|This article or section may have been copied and pasted from https://wiki.gnome.org/Projects/dconf ( · ), possibly in violation of Wikipedia's copyright policy. (July 2016)|
A screenshot of dconf Editor 0.20.0 running under Ubuntu MATE
|Developer(s)||The GNOME Project (Ryan Lortie)|
|Initial release||September 16, 2009|
0.26 / March 23, 2016
|Type||Configuration, settings management|
|License||GNU Lesser General Public License|
dconf is a low-level configuration system and settings management. Its main purpose is to provide a back-end to GSettings and KSettings on platforms that don't already have configuration storage systems. It depends on GLib. It is part of GNOME 3 and is a replacement for GConf.
dconf is a simple key-based configuration system. Keys exist in an unstructured database (but it is intended that keys that logically belong together are grouped together).
Change notification is supported.
Stacking of multiple configuration sources is supported. Mandatory keys are supported.
The stacking can be done at "mount points". For example, the global system configuration can be mounted under /system/ inside of each user's configuration space. A single configuration source may appear at multiple points in the hierarchy. For example, in addition to stacking over the normal keys at /user/, the system default keys may also appear at /default/ for inspection and modification by a system policy configuration utility.
PolicyKit integration is planned so that a normal user may temporarily gain the ability to, for example, write to the keys under /system/ (or /default/). This means that programs like the GNOME Display Manager (GDM) configuration utility no longer have to be run as root.
Since a typical GNOME login consists of thousands of reads and ideally 0 writes, dconf is optimized for reads. Typically, reading a key from dconf involves zero system calls and zero context switches. This is achieved with a simple file format that doubles both as the storage format for data in dconf and as an IPC mechanism between the clients and the server.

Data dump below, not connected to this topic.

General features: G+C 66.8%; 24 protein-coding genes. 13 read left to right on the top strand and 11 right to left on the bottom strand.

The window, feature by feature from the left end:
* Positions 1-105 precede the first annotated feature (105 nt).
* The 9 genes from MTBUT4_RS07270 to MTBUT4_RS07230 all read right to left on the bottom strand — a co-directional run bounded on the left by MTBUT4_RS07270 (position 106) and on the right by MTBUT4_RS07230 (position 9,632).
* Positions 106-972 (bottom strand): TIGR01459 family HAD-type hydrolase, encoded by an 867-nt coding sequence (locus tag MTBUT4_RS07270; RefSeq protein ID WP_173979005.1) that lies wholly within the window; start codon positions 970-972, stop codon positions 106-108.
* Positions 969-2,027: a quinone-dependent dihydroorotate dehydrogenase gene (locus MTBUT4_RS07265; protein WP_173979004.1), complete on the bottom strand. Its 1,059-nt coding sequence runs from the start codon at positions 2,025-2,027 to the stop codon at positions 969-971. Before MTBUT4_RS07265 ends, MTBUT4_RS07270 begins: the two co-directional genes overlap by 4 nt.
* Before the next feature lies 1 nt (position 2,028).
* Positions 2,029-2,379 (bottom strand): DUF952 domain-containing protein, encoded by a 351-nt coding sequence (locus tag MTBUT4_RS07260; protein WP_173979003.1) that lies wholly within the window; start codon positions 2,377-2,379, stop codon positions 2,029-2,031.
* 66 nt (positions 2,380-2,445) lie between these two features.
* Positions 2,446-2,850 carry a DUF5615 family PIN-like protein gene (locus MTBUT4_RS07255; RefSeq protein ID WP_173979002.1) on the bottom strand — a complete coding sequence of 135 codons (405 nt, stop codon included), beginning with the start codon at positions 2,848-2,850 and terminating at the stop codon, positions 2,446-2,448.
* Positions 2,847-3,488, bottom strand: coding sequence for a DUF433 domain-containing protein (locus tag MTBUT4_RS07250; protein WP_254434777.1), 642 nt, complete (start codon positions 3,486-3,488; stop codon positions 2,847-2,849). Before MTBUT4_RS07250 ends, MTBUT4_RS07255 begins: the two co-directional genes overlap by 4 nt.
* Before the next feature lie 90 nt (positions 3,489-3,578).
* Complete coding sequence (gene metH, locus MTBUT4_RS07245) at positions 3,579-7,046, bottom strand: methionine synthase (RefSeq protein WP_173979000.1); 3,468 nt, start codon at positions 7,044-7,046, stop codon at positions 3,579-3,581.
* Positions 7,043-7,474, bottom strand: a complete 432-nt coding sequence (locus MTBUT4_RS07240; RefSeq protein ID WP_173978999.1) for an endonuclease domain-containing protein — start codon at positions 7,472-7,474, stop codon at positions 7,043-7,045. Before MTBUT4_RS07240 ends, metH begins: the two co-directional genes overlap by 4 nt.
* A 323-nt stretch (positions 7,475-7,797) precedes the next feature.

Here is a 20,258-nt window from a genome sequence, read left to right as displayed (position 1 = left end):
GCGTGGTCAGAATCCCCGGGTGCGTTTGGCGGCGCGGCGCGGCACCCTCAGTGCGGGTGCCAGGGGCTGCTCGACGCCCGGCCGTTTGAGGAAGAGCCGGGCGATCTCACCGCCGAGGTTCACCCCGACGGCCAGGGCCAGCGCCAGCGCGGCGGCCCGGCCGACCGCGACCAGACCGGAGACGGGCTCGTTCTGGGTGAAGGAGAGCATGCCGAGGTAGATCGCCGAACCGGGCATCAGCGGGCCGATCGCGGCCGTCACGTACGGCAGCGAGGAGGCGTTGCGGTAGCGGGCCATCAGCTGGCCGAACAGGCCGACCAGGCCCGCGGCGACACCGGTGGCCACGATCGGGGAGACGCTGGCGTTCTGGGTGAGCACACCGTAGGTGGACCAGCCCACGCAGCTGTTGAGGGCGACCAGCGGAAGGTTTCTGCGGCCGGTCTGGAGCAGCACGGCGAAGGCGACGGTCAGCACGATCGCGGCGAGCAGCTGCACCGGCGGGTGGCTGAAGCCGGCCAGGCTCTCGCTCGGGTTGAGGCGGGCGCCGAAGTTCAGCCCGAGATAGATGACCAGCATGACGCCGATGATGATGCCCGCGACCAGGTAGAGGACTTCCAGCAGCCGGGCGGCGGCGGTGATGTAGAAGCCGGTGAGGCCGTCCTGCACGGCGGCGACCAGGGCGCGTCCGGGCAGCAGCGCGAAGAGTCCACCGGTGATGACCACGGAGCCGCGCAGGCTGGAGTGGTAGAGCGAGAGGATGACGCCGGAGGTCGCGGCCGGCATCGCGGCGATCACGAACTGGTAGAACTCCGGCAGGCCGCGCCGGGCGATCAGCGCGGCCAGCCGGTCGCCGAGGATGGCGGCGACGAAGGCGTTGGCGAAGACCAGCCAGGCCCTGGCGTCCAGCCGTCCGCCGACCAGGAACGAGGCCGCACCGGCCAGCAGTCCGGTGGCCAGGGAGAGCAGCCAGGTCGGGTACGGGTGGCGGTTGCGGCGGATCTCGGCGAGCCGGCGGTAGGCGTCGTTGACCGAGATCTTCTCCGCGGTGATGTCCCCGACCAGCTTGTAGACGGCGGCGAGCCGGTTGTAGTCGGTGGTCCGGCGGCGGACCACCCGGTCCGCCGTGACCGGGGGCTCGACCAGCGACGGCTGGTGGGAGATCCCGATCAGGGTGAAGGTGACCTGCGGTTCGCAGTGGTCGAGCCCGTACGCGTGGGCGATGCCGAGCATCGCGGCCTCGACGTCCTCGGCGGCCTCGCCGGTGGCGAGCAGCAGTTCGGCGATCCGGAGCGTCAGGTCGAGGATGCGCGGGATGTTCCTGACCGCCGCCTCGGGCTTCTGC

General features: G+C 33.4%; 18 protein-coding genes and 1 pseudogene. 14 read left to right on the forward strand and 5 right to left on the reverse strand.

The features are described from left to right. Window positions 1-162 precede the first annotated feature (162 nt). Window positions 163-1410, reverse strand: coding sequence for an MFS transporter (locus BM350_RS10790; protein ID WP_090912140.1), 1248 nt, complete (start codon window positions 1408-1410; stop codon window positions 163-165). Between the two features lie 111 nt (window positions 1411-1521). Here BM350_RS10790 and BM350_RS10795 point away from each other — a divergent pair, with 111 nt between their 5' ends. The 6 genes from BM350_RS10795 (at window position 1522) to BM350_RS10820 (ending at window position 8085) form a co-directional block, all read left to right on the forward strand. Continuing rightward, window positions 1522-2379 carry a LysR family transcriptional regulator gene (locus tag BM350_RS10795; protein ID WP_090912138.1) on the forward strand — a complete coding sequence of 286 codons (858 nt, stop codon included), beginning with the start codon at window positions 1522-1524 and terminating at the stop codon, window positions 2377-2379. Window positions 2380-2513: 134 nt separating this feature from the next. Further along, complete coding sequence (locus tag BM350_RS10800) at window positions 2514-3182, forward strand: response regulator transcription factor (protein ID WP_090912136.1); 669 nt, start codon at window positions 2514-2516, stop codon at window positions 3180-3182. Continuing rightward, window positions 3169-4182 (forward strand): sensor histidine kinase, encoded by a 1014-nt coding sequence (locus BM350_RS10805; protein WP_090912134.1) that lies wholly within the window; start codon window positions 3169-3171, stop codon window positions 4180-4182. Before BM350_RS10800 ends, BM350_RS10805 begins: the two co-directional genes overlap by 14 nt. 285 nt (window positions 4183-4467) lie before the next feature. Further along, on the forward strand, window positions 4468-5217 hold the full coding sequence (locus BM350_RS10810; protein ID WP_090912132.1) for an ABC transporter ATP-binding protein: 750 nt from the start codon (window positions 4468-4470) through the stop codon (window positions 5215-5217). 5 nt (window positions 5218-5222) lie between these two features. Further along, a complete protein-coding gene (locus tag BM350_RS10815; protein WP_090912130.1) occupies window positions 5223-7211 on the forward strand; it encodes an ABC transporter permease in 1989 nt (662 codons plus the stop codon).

Avoiding round trips and context switches is nice in itself, but the real win comes from allowing the I/O scheduler in the kernel to do a better job by saturating it with requests coming from all of the applications trying to read their keys (as opposed to a common configuration server serially requesting a single key at a time).
Having all of the keys in a single compact binary format also avoids the intense fragmentation problems currently experienced by the tree-of-directories-of-xml-files approach.
Writes are less optimized—they traverse the bus and are handled by a "writer" -- a D-Bus service—in the ordinary way. Change notification is also handled by the writer. The reason for having a bus service at all is that because getting the clients to synchronize on writing would be a nightmare.
The writer service doesn't have to be activated until the first write operation is performed.
The service is completely stateless and can come and go as it pleases. The list of change notifications that an individual client is interested in is maintained by the bus daemon (as a D-Bus signal watch/match list).